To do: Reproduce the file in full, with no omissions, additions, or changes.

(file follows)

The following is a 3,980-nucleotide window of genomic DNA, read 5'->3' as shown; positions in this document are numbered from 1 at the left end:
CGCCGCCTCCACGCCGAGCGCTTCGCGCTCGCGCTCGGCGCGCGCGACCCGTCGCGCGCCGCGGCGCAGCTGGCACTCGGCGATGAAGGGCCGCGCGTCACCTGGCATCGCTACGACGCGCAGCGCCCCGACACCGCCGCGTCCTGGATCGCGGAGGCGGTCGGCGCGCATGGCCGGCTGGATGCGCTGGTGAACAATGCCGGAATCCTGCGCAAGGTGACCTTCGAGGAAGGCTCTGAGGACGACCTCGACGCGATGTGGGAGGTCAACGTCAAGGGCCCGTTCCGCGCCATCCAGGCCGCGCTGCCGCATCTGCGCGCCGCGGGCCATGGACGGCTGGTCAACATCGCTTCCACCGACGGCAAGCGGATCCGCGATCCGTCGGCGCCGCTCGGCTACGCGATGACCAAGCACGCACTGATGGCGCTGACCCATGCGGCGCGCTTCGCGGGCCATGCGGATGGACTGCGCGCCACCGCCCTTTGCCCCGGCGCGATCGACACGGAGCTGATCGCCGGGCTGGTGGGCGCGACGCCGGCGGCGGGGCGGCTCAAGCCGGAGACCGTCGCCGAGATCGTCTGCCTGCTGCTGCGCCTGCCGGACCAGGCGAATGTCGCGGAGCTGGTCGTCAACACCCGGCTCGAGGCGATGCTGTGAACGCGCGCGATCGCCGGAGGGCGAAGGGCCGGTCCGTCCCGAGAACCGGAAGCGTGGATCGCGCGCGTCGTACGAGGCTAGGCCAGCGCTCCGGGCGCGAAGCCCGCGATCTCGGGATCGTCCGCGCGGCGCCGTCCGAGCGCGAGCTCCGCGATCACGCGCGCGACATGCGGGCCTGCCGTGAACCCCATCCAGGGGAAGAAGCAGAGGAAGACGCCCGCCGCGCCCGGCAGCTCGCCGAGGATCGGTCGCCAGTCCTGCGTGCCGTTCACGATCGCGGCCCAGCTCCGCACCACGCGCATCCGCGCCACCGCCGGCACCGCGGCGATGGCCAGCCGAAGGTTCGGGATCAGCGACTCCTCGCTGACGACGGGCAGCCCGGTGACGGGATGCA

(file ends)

The following is a 3,980-nucleotide window of genomic DNA, read 5'->3' as shown; positions in this document are numbered from 1 at the left end:
CGCCGCCTCCACGCCGAGCGCTTCGCGCTCGCGCTCGGCGCGCGCGACCCGTCGCGCGCCGCGGCGCAGCTGGCACTCGGCGATGAAGGGCCGCGCGTCACCTGGCATCGCTACGACGCGCAGCGCCCCGACACCGCCGCGTCCTGGATCGCGGAGGCGGTCGGCGCGCATGGCCGGCTGGATGCGCTGGTGAACAATGCCGGAATCCTGCGCAAGGTGACCTTCGAGGAAGGCTCTGAGGACGACCTCGACGCGATGTGGGAGGTCAACGTCAAGGGCCCGTTCCGCGCCATCCAGGCCGCGCTGCCGCATCTGCGCGCCGCGGGCCATGGACGGCTGGTCAACATCGCTTCCACCGACGGCAAGCGGATCCGCGATCCGTCGGCGCCGCTCGGCTACGCGATGACCAAGCACGCACTGATGGCGCTGACCCATGCGGCGCGCTTCGCGGGCCATGCGGATGGACTGCGCGCCACCGCCCTTTGCCCCGGCGCGATCGACACGGAGCTGATCGCCGGGCTGGTGGGCGCGACGCCGGCGGCGGGGCGGCTCAAGCCGGAGACCGTCGCCGAGATCGTCTGCCTGCTGCTGCGCCTGCCGGACCAGGCGAATGTCGCGGAGCTGGTCGTCAACACCCGGCTCGAGGCGATGCTGTGAACGCGCGCGATCGCCGGAGGGCGAAGGGCCGGTCCGTCCCGAGAACCGGAAGCGTGGATCGCGCGCGTCGTACGAGGCTAGGCCAGCGCTCCGGGCGCGAAGCCCGCGATCTCGGGATCGTCCGCGCGGCGCCGTCCGAGCGCGAGCTCCGCGATCACGCGCGCGACATGCGGGCCTGCCGTGAACCCCATCCAGGGGAAGAAGCAGAGGAAGACGCCCGCCGCGCCCGGCAGCTCGCCGAGGATCGGTCGCCAGTCCTGCGTGCCGTTCACGATCGCGGCCCAGCTCCGCACCACGCGCATCCGCGCCACCGCCGGCACCGCGGCGATGGCCAGCCGAAGGTTCGGGATCAGCGACTCCTCGCTGACGACGGGCAGCCCGGTGACGGGATGCA